On checking, there proves to be a tenuous reason to mention Franz Kafka (whose surname is Czech for 'crow'), because the title of the work derives from Victor Hugo in Les Misérables, which is seemingly (because finding a verifiable citation for quotations can be arduous) :

À la jambe de chaque oiseau qui vole est attaché le fil de l'infini


² As with the best of film, where screen-time – if one but desists from looking at how many minutes have elapsed / are to run – shows how illusory our notion can be of duration, and of over what period what we have seen happen took place.

³ During the performance, one could not quite see the instruments being played, at all times, because the percussion was behind the trumpeters and the rostrum on which, behind a group of string-players, they were standing.





⁴ Though Joy, speaking momentarily afterwards, said that this had not been a nod to Sir Michael Tippett, and his Fantasia Concertante on a Theme of Corelli (which was the other item in the first half), because she did not know the programme at the time.


⁵ If, without thinking about it, you now say 'upcoming', when you used to say 'forthcoming', you might wonder whether that is such a good thing... ?




Unless stated otherwise, all films reviewed were screened at Festival Central (Arts Picturehouse, Cambridge)

Thursday, 11 May 2017

Even working for a branch of Mind*, is it safe for one's colleagues to know much about one's mental-health issues (let alone brushes with suicide) ?

More views of - or before - Cambridge Film Festival 2017 (19 to 26 October)
(Click here to go directly to the Festival web-site)


11 May

Feeling like a burden : in the world of employment, what might follow from others' difficult feelings 'as a result of telling them about your suicidal feelings' ?

The charity SANE (@CharitySANE) no doubt means well by urging such messages on us - as if talking is just talking, and without risks, and a disclosure can be 'unknown' afterwards by those who hear or read it :



Sadly, knowledge always has the potential to be power, and - whether or not they consciously intend to view you, and what they are now aware of about you, as weakness - colleagues can subtly start treating you as other [the writer talks from the perspective of having had this exact experience in employment by an LMA*] :



As if they are different from you, as if they need to wonder about you, what you are doing and The S Question, when you are unavoidably and / or unexpectedly out of sight...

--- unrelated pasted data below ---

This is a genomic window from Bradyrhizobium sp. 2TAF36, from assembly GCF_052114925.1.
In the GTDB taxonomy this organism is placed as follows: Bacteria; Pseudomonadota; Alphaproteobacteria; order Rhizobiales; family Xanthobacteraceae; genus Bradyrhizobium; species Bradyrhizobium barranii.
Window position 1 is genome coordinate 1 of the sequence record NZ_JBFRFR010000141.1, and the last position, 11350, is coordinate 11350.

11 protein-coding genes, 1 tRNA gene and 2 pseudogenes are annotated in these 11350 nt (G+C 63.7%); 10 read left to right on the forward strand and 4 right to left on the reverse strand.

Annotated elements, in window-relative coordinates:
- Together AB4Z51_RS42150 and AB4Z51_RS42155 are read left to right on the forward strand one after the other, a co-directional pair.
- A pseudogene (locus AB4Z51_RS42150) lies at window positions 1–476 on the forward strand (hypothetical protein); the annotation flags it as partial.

As if, frankly, you have become a liability, irrespective of your previous years of service (when they did not know) !





Being employed by a charity, not even a mental-health charity*, is any protection against the effects of what they now know - and never [let you] forget !






End-notes :

* Usually set up as companies limited by guarantee, regional mental-health charities affiliate to Mind (and become Local Mind Associations, or LMAs), and, although they largely 'run their own show', they are allowed to use the Mind name**.




** There is, in fact, no such thing as the national Mind charity per se (@MindCharity), and the name 'Mind' (not an acronym, so it should not be rendered MIND) is just a trading-name : The National Association for Mental Health, which is what Mind is really called, just started using it decades ago, and, when it caught on, never looked back.

Question : Nothing is for ever, not even trademarks, or trading-names, so have we reached the point in time when anyone could start using the name Mind... ?







Unless stated otherwise, all films reviewed were screened at Festival Central (Arts Picturehouse, Cambridge)

Adventures with Art (work in progress)

This will review Art Themen's New Directions Quintet at Cambridge Modern Jazz

More views of - or before - Cambridge Film Festival 2017 (19 to 26 October)
(Click here to go directly to the Festival web-site)


11 May

This is a brief (accreting) account of Art Themen's gig at Cambridge Modern Jazz (in Hidden Rooms, Cambridge) with his New Directions Quintet on Thursday 11 May at 8.00 p.m.





Personnel :

* Winston Clifford ~ drums (and voice)
* Steve Fishwick ~ trumpet
* Matt Gorman (deputizing for Gareth Williams) ~ piano
* Arnie Somogyi ~ double-bass
* Art Themen ~ saxes (tenor and alto)


Set-lists :

First set :

1. Why don’t I ~ Sonny Rollins (arr. Somogyi)
2. Ecaroh ~ Horace Silver
3. 26-2 ~ John Coltrane
4. Joe’s Blow ~ Arnie Somogyi
5. Dizzy words ~ Don Weller



Second set :

6. Peri’s scope ~ Bill Evans
7. Midnight voyage ~ Joe C.
8. Ballad medley, beginning with Thelonius Monk’s ‘Ask me now’
9. Notville ~ Horace Silver



Encores :

10. Unnannounced composition ~ Winston Clifford
11. Four in One ~ Thelonius Monk